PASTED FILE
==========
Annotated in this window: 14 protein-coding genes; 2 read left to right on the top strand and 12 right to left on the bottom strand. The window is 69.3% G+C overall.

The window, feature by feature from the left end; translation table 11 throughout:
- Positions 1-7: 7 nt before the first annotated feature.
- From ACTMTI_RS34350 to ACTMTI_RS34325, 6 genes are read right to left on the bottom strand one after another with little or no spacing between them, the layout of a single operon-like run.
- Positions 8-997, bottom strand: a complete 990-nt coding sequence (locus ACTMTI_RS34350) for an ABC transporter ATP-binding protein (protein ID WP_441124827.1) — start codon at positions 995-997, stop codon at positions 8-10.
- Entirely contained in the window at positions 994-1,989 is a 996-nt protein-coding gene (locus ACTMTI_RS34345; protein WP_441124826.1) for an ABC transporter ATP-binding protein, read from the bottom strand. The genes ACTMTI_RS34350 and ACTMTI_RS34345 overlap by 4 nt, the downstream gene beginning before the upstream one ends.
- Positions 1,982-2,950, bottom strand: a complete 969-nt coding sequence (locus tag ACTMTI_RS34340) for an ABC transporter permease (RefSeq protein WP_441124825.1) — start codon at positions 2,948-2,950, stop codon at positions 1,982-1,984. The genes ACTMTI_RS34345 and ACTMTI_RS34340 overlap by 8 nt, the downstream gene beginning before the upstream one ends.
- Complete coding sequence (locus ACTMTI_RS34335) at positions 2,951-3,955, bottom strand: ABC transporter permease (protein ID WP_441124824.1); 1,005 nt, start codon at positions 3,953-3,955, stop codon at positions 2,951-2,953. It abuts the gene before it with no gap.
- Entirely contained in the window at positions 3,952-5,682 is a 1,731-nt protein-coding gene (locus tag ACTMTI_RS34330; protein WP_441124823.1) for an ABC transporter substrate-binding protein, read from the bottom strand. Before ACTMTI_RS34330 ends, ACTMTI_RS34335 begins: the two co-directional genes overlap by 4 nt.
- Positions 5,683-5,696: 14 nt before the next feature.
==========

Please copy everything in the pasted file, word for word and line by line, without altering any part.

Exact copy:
Annotated in this window: 14 protein-coding genes; 2 read left to right on the top strand and 12 right to left on the bottom strand. The window is 69.3% G+C overall.

The window, feature by feature from the left end; translation table 11 throughout:
- Positions 1-7: 7 nt before the first annotated feature.
- From ACTMTI_RS34350 to ACTMTI_RS34325, 6 genes are read right to left on the bottom strand one after another with little or no spacing between them, the layout of a single operon-like run.
- Positions 8-997, bottom strand: a complete 990-nt coding sequence (locus ACTMTI_RS34350) for an ABC transporter ATP-binding protein (protein ID WP_441124827.1) — start codon at positions 995-997, stop codon at positions 8-10.
- Entirely contained in the window at positions 994-1,989 is a 996-nt protein-coding gene (locus ACTMTI_RS34345; protein WP_441124826.1) for an ABC transporter ATP-binding protein, read from the bottom strand. The genes ACTMTI_RS34350 and ACTMTI_RS34345 overlap by 4 nt, the downstream gene beginning before the upstream one ends.
- Positions 1,982-2,950, bottom strand: a complete 969-nt coding sequence (locus tag ACTMTI_RS34340) for an ABC transporter permease (RefSeq protein WP_441124825.1) — start codon at positions 2,948-2,950, stop codon at positions 1,982-1,984. The genes ACTMTI_RS34345 and ACTMTI_RS34340 overlap by 8 nt, the downstream gene beginning before the upstream one ends.
- Complete coding sequence (locus ACTMTI_RS34335) at positions 2,951-3,955, bottom strand: ABC transporter permease (protein ID WP_441124824.1); 1,005 nt, start codon at positions 3,953-3,955, stop codon at positions 2,951-2,953. It abuts the gene before it with no gap.
- Entirely contained in the window at positions 3,952-5,682 is a 1,731-nt protein-coding gene (locus tag ACTMTI_RS34330; protein WP_441124823.1) for an ABC transporter substrate-binding protein, read from the bottom strand. Before ACTMTI_RS34330 ends, ACTMTI_RS34335 begins: the two co-directional genes overlap by 4 nt.
- Positions 5,683-5,696: 14 nt before the next feature.